In a case brought by anti-Brexit campaign group, People’s Challenge, and led by investment manager Gina Miller against the newly created Secretary of State for Existing the EU, the High Court of Justice (Divisional Court of the Queen’s Bench Division) was asked to consider whether the Crown – acting through the executive Government of the day – is entitled to use its prerogative powers to give notice under article 50 for the United Kingdom to cease to be a member of the European Union or, on the contrary, whether it must seek approval from Parliament.

In a Judgment issued by three prestigious judges (the Lord Chief Justice, Lord Thomas of Cwmgiedd, the Master of the Rolls Sir Terence Etherton and Lord Justice Sales, sitting as High Court judges in the Divisional Court of the Queen’s Bench Division), the High Court has ruled that Government does not have the power to trigger Article 50 alone and must seek the approval of MPs. The claimant’s main argument is that as a constitutional matter, the Government is not entitled to change domestic law nor affect rights enjoyed by citizens (inevitable consequences of Brexit) without Parliament’s approval.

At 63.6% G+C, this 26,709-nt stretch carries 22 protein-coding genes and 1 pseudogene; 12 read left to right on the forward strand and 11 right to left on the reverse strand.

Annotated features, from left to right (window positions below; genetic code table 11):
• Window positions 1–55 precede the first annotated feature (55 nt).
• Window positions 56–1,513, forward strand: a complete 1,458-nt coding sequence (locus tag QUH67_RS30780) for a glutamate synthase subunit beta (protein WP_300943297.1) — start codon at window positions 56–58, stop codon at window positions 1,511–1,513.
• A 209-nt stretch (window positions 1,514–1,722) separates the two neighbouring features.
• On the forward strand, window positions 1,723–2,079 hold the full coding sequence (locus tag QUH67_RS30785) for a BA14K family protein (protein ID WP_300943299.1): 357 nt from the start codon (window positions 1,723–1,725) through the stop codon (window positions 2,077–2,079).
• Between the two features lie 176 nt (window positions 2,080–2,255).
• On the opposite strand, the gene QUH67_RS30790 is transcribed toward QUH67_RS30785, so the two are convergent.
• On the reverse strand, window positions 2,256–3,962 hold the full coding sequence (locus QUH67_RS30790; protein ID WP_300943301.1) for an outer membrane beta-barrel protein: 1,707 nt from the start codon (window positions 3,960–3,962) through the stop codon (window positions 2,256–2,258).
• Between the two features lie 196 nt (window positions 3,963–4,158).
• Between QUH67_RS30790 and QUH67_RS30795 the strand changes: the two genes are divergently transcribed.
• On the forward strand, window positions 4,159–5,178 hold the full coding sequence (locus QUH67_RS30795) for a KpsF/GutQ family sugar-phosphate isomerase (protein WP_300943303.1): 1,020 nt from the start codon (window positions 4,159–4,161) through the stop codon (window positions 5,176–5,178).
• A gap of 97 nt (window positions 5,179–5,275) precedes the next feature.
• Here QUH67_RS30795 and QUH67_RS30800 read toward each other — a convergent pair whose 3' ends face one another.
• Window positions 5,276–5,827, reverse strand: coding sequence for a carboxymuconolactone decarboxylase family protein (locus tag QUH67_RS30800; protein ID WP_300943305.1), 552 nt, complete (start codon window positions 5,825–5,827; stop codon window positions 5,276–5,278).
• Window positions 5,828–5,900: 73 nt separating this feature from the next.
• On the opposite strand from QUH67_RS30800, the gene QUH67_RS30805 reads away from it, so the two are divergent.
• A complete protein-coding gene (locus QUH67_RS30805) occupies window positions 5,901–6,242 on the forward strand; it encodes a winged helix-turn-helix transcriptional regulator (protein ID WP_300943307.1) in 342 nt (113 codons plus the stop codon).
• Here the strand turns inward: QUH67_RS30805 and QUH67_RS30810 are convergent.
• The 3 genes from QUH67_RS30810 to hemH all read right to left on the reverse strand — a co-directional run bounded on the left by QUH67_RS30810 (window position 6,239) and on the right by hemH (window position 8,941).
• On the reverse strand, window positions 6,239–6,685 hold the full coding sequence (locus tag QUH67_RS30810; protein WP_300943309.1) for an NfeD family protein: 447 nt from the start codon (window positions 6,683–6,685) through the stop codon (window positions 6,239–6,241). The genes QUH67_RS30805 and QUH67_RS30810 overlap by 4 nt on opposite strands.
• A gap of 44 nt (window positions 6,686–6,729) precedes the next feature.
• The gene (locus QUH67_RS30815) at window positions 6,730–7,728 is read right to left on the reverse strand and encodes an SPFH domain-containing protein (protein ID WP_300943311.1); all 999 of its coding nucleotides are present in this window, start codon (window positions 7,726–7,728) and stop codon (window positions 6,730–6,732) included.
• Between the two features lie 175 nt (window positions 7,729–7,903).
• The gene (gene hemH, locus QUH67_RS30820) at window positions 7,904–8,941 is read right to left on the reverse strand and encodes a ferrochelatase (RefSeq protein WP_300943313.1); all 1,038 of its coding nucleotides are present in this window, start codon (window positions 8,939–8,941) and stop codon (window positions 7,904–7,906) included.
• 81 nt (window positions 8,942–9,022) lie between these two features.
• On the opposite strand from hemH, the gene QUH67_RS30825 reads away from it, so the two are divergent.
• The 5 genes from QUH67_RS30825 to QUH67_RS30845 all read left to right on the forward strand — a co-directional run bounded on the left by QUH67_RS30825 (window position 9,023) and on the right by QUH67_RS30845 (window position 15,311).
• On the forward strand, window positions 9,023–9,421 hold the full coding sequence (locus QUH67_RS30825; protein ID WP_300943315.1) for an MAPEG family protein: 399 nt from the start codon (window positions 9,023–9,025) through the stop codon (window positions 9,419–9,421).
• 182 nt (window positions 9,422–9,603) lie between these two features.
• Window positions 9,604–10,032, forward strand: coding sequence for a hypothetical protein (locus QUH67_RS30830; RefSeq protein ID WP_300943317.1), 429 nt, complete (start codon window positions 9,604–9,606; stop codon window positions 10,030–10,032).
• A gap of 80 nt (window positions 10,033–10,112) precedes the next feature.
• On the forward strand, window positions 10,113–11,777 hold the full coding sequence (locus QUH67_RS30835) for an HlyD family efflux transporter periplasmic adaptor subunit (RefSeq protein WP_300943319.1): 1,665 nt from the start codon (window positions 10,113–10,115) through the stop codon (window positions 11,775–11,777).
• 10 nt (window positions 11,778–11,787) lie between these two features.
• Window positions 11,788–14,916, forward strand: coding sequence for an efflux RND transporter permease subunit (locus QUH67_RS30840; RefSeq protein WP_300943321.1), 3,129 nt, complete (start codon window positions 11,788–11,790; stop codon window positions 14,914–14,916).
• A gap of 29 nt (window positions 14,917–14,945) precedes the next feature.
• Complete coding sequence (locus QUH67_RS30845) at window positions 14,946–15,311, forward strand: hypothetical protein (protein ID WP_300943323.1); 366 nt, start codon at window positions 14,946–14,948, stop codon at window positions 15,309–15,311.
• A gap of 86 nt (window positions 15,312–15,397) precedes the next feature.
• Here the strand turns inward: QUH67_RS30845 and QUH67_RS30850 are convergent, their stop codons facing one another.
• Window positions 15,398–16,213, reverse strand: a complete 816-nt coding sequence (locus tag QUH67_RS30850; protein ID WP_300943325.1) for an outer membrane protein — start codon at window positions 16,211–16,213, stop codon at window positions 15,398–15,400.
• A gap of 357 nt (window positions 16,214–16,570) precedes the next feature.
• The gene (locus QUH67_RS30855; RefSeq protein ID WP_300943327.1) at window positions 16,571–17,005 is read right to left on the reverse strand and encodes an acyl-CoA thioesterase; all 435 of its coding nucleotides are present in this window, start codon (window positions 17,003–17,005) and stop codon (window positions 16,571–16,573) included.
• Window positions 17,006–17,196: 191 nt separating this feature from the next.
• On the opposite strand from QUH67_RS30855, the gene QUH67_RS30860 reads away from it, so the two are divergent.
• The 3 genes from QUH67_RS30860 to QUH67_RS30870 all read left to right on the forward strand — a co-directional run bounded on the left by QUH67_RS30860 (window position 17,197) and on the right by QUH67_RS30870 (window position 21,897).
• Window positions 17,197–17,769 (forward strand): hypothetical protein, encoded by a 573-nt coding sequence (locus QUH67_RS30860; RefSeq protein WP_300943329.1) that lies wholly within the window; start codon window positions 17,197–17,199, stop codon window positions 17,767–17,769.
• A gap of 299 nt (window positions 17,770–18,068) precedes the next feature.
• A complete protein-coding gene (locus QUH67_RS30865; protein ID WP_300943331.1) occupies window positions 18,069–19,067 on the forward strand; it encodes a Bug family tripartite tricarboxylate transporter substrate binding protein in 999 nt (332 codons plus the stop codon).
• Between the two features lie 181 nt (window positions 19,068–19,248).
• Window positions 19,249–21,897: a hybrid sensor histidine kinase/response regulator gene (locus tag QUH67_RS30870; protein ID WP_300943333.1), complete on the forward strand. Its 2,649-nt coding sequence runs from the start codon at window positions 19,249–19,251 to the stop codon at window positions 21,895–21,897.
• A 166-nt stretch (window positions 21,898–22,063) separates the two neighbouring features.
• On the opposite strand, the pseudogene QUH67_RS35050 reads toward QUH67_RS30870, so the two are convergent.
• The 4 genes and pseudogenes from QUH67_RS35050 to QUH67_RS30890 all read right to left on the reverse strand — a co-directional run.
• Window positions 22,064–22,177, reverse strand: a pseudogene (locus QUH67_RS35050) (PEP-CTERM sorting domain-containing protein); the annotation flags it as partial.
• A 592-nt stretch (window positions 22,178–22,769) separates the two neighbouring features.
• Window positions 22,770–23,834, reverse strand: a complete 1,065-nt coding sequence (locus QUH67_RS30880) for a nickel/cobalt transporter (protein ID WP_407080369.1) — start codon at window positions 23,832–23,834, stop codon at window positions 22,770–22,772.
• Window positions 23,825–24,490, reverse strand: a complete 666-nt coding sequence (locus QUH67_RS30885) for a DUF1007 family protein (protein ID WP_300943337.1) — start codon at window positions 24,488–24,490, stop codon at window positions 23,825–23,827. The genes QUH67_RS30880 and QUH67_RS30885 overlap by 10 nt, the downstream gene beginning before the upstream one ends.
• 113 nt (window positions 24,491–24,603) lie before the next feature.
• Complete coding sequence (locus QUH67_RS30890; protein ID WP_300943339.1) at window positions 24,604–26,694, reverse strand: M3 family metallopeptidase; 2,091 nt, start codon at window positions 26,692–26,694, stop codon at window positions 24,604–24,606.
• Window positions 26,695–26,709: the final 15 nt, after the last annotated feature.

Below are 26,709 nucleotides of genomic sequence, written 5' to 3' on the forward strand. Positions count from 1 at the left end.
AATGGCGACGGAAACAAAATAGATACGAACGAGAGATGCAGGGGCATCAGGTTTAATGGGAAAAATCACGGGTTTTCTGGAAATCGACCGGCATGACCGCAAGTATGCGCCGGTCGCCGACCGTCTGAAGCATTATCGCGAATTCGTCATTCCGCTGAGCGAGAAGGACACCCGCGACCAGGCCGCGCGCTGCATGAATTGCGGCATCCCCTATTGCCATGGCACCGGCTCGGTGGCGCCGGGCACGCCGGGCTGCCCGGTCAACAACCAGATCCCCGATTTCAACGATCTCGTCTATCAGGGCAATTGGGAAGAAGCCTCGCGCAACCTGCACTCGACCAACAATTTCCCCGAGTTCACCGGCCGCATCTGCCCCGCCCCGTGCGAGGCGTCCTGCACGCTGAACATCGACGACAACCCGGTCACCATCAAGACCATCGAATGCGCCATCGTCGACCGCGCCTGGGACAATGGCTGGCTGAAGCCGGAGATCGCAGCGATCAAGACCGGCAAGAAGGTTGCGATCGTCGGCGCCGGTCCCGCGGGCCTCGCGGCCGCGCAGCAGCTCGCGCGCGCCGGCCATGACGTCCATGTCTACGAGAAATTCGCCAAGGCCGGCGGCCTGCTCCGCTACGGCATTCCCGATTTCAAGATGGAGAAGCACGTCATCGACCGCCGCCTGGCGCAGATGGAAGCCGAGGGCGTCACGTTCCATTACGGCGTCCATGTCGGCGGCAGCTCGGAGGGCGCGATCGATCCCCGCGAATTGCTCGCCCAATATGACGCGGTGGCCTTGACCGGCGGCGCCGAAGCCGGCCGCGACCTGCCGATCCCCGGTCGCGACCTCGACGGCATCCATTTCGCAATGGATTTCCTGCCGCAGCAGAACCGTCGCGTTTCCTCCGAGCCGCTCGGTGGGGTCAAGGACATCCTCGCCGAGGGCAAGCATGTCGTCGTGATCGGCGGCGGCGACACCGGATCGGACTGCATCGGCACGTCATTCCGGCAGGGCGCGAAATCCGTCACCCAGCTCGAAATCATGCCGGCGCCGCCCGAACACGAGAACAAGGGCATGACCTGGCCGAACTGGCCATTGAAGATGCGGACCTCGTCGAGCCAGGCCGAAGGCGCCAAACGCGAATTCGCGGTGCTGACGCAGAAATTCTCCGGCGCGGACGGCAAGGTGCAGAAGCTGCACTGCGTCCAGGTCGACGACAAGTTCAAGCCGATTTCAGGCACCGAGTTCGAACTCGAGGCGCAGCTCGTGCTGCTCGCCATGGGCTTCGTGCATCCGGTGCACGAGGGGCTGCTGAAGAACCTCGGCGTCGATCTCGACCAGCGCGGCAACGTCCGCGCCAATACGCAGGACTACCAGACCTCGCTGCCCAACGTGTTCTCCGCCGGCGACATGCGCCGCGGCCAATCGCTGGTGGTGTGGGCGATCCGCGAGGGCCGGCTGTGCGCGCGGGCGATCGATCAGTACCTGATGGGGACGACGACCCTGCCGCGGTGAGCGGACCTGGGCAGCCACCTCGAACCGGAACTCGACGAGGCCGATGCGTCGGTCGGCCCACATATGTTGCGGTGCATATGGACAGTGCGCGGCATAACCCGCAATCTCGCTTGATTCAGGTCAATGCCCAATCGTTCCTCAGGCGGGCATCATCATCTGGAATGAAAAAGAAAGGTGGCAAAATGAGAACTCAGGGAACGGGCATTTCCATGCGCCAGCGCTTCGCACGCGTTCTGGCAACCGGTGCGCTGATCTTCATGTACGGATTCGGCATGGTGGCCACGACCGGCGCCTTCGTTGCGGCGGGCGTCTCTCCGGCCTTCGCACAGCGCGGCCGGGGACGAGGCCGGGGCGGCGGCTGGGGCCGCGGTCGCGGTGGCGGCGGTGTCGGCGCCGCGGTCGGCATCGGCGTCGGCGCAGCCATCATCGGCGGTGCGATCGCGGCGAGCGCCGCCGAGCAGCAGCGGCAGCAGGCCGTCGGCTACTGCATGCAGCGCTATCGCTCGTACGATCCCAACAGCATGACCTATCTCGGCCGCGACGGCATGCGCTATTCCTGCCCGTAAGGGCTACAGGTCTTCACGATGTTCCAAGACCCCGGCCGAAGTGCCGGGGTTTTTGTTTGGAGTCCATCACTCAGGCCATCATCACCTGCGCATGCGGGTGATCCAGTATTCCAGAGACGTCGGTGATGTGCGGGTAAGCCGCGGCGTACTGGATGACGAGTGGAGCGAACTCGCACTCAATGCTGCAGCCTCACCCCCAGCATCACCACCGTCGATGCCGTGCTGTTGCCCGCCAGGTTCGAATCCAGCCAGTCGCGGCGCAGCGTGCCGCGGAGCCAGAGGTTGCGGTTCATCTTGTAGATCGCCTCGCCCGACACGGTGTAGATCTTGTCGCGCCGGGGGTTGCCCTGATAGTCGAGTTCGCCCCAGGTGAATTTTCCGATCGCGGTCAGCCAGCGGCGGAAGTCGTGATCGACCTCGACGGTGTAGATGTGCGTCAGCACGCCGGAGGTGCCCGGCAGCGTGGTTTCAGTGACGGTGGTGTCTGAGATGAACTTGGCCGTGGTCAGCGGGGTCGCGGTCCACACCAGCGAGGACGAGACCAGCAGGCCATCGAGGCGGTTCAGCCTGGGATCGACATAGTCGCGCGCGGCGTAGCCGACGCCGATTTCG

Following an exhaustive review of the Treaty on European Union (amended by the Lisbon Treaty), the fundamental rule of the UK constitution that Parliament is sovereign and can make and unmake any law it chooses, and the Crown’s prerogative powers, the High Court has decided unanimously that the relevant EU Treaties affected domestic legislation and rights enjoyed by citizens, and that the said effects could not be removed simply through action by the Crown under its prerogative powers.

The Government has been given permission by the Supreme Court to appeal against the High Court ruling.

Click here to download the Judgment.